Review: Demon Copperhead by Barbara Kingsolver

When I heard “Demon Copperhead” was inspired by “David Copperfield,” I thought — no thanks, not for me; until we meet again, Barbara Kingsolver. 

I struggled through that particular Dickens novel in my late teens — probably more me than it, to be fair; this was a time when Patterson and Clancy were my bread and butter — and the prospect of it being the basis for Kingsolver’s latest roused only a mild feeling of disinclination.

Then some bookseller pals started raving about it. Folks I trust, with similar tastes. And now, here I am, having just finished my favourite book of the year, and one of my favourite books in years.

Don’t be put off by the “David Copperfield” connection; your reading experience won’t be diminished if you’re unfamiliar with it, and I think only marginally enhanced if you recognise the allusions dotted throughout. This is a heart-wrenching contemporary coming-of-age story set in Lee County, Virginia; exactly the kind of novel I’m drawn to, honestly. It’s not as brutal as Tiffany McDaniel’s “Betty” and Sofie Laguna’s “The Choke,” and maybe not as lyrically beautiful as either; but it’s just as affecting; equally powerful.  

The eponymous narrator of Kingsolver’s novel was born Damon Fields, in a dilapidated trailer, to a drug-addicted single mum. He became Demon, and nicknamed Copperfield for his red hair. From birth he was ingrained with the mentality of having zero worth, and no prospects. His life, it seemed, was destined for a singular, tragic course. And this is the path we follow, fingers crossed for a happy ending.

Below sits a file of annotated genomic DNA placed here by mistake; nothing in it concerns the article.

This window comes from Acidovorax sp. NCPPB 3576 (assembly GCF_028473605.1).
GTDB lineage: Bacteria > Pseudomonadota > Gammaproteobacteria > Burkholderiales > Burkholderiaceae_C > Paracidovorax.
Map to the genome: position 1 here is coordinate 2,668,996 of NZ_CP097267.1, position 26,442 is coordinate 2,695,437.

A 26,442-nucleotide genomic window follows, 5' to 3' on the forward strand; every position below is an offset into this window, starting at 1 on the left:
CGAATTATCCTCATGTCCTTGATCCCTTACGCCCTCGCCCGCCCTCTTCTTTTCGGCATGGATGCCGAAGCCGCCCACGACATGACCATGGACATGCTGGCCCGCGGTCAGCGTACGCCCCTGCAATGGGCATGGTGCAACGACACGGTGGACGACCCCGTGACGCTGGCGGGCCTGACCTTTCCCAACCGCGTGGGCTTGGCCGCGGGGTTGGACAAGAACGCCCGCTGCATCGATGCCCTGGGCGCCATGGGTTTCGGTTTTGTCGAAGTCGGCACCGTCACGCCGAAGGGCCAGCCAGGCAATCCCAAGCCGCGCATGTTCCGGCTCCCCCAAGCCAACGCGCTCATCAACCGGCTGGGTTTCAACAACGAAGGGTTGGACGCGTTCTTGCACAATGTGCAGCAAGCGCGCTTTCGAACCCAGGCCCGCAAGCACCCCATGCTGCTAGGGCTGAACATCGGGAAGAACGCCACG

Along the way, we witness the human-life consequences of the opioid epidemic; outrage at the ineptitude and exploitation of the foster care system; lament entrenched prejudices; and wonder how anyone could possibly hope to survive the circumstances Demon finds himself facing; consequences of his upbringing, bad choices, and his addictions. 

From its opening chapter, “Demon Copperhead” had me. Reading it became the sole purpose of my day. I couldn’t put it down, so immersed was I — completely, utterly — in Kingsolver’s Dickensian tale.

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